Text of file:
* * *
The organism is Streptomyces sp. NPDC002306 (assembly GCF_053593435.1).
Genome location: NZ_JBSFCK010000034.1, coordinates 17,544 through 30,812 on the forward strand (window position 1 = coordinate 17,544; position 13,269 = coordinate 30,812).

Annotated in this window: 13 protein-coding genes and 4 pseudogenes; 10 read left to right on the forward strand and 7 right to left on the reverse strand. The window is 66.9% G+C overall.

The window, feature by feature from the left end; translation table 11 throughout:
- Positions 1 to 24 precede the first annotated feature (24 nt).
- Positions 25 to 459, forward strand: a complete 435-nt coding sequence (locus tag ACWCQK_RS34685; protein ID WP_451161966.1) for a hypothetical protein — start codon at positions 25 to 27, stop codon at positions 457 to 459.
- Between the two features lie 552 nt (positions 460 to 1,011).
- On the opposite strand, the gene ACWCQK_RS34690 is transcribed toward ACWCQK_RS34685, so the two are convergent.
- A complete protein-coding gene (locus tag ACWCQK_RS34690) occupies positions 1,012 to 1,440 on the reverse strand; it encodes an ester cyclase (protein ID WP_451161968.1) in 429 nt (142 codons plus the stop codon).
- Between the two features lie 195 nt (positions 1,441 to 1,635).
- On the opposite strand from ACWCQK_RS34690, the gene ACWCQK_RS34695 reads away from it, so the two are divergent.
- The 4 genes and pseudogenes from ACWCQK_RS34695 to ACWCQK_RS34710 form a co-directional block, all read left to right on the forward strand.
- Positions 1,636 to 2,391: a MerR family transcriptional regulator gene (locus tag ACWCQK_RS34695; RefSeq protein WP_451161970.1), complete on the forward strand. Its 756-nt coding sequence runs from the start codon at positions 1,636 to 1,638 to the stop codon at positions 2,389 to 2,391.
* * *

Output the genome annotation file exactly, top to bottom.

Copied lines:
The organism is Streptomyces sp. NPDC002306 (assembly GCF_053593435.1).
Genome location: NZ_JBSFCK010000034.1, coordinates 17,544 through 30,812 on the forward strand (window position 1 = coordinate 17,544; position 13,269 = coordinate 30,812).

Annotated in this window: 13 protein-coding genes and 4 pseudogenes; 10 read left to right on the forward strand and 7 right to left on the reverse strand. The window is 66.9% G+C overall.

The window, feature by feature from the left end; translation table 11 throughout:
- Positions 1 to 24 precede the first annotated feature (24 nt).
- Positions 25 to 459, forward strand: a complete 435-nt coding sequence (locus tag ACWCQK_RS34685; protein ID WP_451161966.1) for a hypothetical protein — start codon at positions 25 to 27, stop codon at positions 457 to 459.
- Between the two features lie 552 nt (positions 460 to 1,011).
- On the opposite strand, the gene ACWCQK_RS34690 is transcribed toward ACWCQK_RS34685, so the two are convergent.
- A complete protein-coding gene (locus tag ACWCQK_RS34690) occupies positions 1,012 to 1,440 on the reverse strand; it encodes an ester cyclase (protein ID WP_451161968.1) in 429 nt (142 codons plus the stop codon).
- Between the two features lie 195 nt (positions 1,441 to 1,635).
- On the opposite strand from ACWCQK_RS34690, the gene ACWCQK_RS34695 reads away from it, so the two are divergent.
- The 4 genes and pseudogenes from ACWCQK_RS34695 to ACWCQK_RS34710 form a co-directional block, all read left to right on the forward strand.
- Positions 1,636 to 2,391: a MerR family transcriptional regulator gene (locus tag ACWCQK_RS34695; RefSeq protein WP_451161970.1), complete on the forward strand. Its 756-nt coding sequence runs from the start codon at positions 1,636 to 1,638 to the stop codon at positions 2,389 to 2,391.